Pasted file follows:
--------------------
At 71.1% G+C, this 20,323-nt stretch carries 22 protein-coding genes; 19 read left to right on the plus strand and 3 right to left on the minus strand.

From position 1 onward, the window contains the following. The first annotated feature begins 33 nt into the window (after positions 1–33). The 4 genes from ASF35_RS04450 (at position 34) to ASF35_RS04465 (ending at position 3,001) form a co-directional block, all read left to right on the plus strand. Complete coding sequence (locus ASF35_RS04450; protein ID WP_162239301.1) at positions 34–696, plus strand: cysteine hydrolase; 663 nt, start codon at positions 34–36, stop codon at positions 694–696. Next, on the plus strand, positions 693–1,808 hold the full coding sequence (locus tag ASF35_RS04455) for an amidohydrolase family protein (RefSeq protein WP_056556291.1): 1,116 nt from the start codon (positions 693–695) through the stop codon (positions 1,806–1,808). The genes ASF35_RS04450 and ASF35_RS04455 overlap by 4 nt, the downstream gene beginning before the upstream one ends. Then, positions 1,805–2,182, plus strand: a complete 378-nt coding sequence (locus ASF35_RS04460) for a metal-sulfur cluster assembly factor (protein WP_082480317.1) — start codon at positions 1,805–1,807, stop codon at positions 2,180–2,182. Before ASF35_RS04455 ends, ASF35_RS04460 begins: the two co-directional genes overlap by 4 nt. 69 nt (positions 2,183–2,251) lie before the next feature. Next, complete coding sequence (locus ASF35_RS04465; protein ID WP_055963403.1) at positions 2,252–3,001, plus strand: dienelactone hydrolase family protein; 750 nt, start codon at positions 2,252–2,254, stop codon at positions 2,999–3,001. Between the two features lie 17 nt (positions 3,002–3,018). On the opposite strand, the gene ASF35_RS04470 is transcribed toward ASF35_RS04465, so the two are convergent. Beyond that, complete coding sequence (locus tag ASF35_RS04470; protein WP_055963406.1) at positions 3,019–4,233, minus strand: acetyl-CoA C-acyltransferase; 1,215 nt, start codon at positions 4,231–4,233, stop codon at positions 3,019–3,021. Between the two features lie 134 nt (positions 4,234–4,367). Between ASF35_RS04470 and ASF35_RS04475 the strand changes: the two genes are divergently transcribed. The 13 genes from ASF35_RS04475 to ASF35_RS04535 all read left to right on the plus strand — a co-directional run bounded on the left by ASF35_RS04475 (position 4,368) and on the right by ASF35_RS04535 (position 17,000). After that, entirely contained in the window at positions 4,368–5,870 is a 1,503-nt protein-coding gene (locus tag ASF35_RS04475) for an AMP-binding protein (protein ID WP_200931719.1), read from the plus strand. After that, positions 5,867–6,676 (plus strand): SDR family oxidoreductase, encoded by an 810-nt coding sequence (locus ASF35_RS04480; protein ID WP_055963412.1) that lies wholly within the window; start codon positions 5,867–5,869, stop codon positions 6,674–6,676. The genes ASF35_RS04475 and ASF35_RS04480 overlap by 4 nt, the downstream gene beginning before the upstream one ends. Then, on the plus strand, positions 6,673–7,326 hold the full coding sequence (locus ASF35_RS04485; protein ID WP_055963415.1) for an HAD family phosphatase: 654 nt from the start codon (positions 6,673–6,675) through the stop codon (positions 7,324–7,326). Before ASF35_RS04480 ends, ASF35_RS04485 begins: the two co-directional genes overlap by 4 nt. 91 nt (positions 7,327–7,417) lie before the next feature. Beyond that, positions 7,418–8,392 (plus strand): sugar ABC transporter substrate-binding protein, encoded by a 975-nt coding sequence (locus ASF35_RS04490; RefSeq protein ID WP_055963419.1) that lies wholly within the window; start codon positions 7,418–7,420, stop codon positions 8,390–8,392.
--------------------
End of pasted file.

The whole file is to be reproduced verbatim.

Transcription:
At 71.1% G+C, this 20,323-nt stretch carries 22 protein-coding genes; 19 read left to right on the plus strand and 3 right to left on the minus strand.

From position 1 onward, the window contains the following. The first annotated feature begins 33 nt into the window (after positions 1–33). The 4 genes from ASF35_RS04450 (at position 34) to ASF35_RS04465 (ending at position 3,001) form a co-directional block, all read left to right on the plus strand. Complete coding sequence (locus ASF35_RS04450; protein ID WP_162239301.1) at positions 34–696, plus strand: cysteine hydrolase; 663 nt, start codon at positions 34–36, stop codon at positions 694–696. Next, on the plus strand, positions 693–1,808 hold the full coding sequence (locus tag ASF35_RS04455) for an amidohydrolase family protein (RefSeq protein WP_056556291.1): 1,116 nt from the start codon (positions 693–695) through the stop codon (positions 1,806–1,808). The genes ASF35_RS04450 and ASF35_RS04455 overlap by 4 nt, the downstream gene beginning before the upstream one ends. Then, positions 1,805–2,182, plus strand: a complete 378-nt coding sequence (locus ASF35_RS04460) for a metal-sulfur cluster assembly factor (protein WP_082480317.1) — start codon at positions 1,805–1,807, stop codon at positions 2,180–2,182. Before ASF35_RS04455 ends, ASF35_RS04460 begins: the two co-directional genes overlap by 4 nt. 69 nt (positions 2,183–2,251) lie before the next feature. Next, complete coding sequence (locus ASF35_RS04465; protein ID WP_055963403.1) at positions 2,252–3,001, plus strand: dienelactone hydrolase family protein; 750 nt, start codon at positions 2,252–2,254, stop codon at positions 2,999–3,001. Between the two features lie 17 nt (positions 3,002–3,018). On the opposite strand, the gene ASF35_RS04470 is transcribed toward ASF35_RS04465, so the two are convergent. Beyond that, complete coding sequence (locus tag ASF35_RS04470; protein WP_055963406.1) at positions 3,019–4,233, minus strand: acetyl-CoA C-acyltransferase; 1,215 nt, start codon at positions 4,231–4,233, stop codon at positions 3,019–3,021. Between the two features lie 134 nt (positions 4,234–4,367). Between ASF35_RS04470 and ASF35_RS04475 the strand changes: the two genes are divergently transcribed. The 13 genes from ASF35_RS04475 to ASF35_RS04535 all read left to right on the plus strand — a co-directional run bounded on the left by ASF35_RS04475 (position 4,368) and on the right by ASF35_RS04535 (position 17,000). After that, entirely contained in the window at positions 4,368–5,870 is a 1,503-nt protein-coding gene (locus tag ASF35_RS04475) for an AMP-binding protein (protein ID WP_200931719.1), read from the plus strand. After that, positions 5,867–6,676 (plus strand): SDR family oxidoreductase, encoded by an 810-nt coding sequence (locus ASF35_RS04480; protein ID WP_055963412.1) that lies wholly within the window; start codon positions 5,867–5,869, stop codon positions 6,674–6,676. The genes ASF35_RS04475 and ASF35_RS04480 overlap by 4 nt, the downstream gene beginning before the upstream one ends. Then, on the plus strand, positions 6,673–7,326 hold the full coding sequence (locus ASF35_RS04485; protein ID WP_055963415.1) for an HAD family phosphatase: 654 nt from the start codon (positions 6,673–6,675) through the stop codon (positions 7,324–7,326). Before ASF35_RS04480 ends, ASF35_RS04485 begins: the two co-directional genes overlap by 4 nt. 91 nt (positions 7,327–7,417) lie before the next feature. Beyond that, positions 7,418–8,392 (plus strand): sugar ABC transporter substrate-binding protein, encoded by a 975-nt coding sequence (locus ASF35_RS04490; RefSeq protein ID WP_055963419.1) that lies wholly within the window; start codon positions 7,418–7,420, stop codon positions 8,390–8,392.